At the end of life, the sadness and confusion surrounding death can be exacerbated if clear, legally-binding instructions for medical care and treatments haven’t been set down in writing. There can be confusion about who is in charge of making the most difficult decisions, and what kind of decisions you would want to make if you were still capable of deciding. By creating an advance health care directive, can you relieve this confusion and make decision-making easier for your family.
What's An Advance Directive?
An advance health care directive (also called an advance directive) is a legally-binding statement for how you would like to be treated at the end of your life, and is composed of two parts.
1. Naming a Health Care Proxy, who can advocate for your care when you may not be able to
2. Creating a Living Will, stating the types of medical treatments you do and do not want at the end of your life
An advance directive can also include your status as an organ donor, and whether or not you would like to be resuscitated if your heart or breathing should stop -- in other words, if you have a Do Not Resuscitate (DNR) order.
Reasons For Creating One
Creating an advance health care directive allows you to communicate to your family and caregivers the types of treatments you want and do not want, the way you would like to be cared for as you age, and who should make decisions for you if you can't make decisions for yourself. Not only does creating an advance health care directive ensure that your wishes are communicated and followed, but also takes an enormous amount of stress off your family, as they will not have to make these often difficult decisions about your care.
By naming a Health Care Proxy you are appointing someone you trust to make medical decisions on your behalf should you no longer be able to make medical decisions for yourself. This ensures that someone who knows your wishes will be advocating for you when you may not be able to speak for yourself. In addition, by giving decision-making power to a single individual, you can help your family avoid confusion (and potentially fighting) about your care.
To learn more about the responsibilities of a health care power of attorney, see our article Naming a Health Care Proxy.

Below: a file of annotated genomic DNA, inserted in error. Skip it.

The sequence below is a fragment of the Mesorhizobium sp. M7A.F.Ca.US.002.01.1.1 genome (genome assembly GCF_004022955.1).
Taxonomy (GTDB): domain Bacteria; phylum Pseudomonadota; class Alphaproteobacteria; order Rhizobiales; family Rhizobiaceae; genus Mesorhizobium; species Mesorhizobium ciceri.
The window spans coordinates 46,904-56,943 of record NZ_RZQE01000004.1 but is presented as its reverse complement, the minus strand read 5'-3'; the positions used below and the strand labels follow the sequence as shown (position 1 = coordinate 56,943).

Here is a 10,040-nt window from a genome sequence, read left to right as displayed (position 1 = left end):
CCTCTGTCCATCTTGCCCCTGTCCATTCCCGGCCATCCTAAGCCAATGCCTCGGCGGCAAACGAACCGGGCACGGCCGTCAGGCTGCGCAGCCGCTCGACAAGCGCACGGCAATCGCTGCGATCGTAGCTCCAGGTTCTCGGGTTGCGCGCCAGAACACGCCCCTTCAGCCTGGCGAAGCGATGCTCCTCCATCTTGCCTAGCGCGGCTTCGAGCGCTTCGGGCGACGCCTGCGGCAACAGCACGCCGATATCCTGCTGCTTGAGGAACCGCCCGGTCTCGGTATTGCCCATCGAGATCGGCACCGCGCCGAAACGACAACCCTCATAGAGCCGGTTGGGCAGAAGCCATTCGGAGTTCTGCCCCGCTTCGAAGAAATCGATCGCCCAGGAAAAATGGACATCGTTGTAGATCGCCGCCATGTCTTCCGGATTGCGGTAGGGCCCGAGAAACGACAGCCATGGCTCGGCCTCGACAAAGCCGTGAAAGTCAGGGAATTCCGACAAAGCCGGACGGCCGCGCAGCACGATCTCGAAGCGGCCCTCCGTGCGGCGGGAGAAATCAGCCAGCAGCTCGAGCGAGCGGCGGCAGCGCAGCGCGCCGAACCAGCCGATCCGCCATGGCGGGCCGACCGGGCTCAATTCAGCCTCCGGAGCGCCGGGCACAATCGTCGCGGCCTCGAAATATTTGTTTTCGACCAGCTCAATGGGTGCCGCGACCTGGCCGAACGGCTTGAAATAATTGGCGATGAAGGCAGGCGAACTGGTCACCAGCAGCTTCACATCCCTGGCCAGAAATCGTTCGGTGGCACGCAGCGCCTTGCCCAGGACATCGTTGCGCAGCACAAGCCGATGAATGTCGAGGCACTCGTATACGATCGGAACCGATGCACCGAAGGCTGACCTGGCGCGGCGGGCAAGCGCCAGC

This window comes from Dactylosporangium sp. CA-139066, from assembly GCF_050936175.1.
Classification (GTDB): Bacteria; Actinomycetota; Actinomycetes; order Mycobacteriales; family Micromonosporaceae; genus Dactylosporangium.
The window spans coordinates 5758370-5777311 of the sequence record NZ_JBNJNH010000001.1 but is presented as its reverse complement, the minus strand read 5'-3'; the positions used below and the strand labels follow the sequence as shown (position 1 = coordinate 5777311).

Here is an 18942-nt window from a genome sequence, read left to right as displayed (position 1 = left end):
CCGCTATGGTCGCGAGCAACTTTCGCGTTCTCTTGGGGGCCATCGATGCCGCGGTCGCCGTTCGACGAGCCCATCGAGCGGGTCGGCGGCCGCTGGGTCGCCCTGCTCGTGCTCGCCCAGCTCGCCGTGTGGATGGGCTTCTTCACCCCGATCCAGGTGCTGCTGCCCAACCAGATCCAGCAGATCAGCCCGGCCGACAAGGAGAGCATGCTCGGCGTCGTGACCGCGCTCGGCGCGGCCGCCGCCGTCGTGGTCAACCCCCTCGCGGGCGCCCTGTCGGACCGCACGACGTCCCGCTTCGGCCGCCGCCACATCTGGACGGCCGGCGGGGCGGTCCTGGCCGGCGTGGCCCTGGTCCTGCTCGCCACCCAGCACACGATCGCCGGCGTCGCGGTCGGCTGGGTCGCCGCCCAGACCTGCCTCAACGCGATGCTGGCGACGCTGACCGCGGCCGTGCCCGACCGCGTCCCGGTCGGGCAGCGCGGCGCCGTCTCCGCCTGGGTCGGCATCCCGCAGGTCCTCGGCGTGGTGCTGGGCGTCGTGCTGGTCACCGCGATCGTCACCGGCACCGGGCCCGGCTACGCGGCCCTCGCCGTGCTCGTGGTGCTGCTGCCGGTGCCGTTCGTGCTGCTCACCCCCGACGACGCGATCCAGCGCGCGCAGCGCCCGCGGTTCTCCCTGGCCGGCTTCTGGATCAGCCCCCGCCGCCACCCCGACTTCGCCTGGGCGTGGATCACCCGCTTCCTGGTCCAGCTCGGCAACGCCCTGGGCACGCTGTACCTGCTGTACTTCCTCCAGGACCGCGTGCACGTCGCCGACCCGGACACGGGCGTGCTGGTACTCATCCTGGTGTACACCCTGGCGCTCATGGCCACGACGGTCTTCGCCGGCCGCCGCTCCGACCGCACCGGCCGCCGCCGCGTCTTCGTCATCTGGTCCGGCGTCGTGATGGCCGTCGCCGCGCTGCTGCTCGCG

By creating a Living Will you are specifying, in a legally binding document, the types of treatments and care that you would like to receive and not like receive at the end of your life. These are very personal decisions, and by deciding ahead of time the types of treatments you'd like and would not like, you can be sure to receive the care you want. In addition, many of the decisions you make in a living will are emotionally difficult decisions to make, and by creating a living will you can take an enormous amount of stress off your family, as they no longer have to make these often difficult decisions about your care.
For help deciding which medical treatments you want and which you do not want, see our article Evaluating Life-Support Treatments.
To find your state's advance directive form, use our resource State-by-State Advance Directive Forms.
Creating Advance Directives In More Than One State
If you travel within the United States, if you live near the border of your state, or if you have multiple residences in different states, you might consider creating advance directives in your state as well as in neighboring states. Since advance directives are state-specific, an advance directive created in one state will not be valid in another state.
For help creating an advance health care directive, use our resource Checklist: Creating an Advance Health Care Directive.
To find your state's advance directive forms, use our resource State-by-State Advance Directive Forms.
Storing Your Advance Directive
You'll want to store your Advance Directive in your Everplan along with other legal, estate planning, and personal files. In addition, you may want to keep your advance directive on a flash drive that you can carry in your purse or on your keychain. This may include your living will, the documents naming your health care power of attorney, a DNR if you have one, or proof of your organ donor status if you are a registered donor. This way, if you're suddenly admitted to a hospital, you'll have all the necessary documents with you.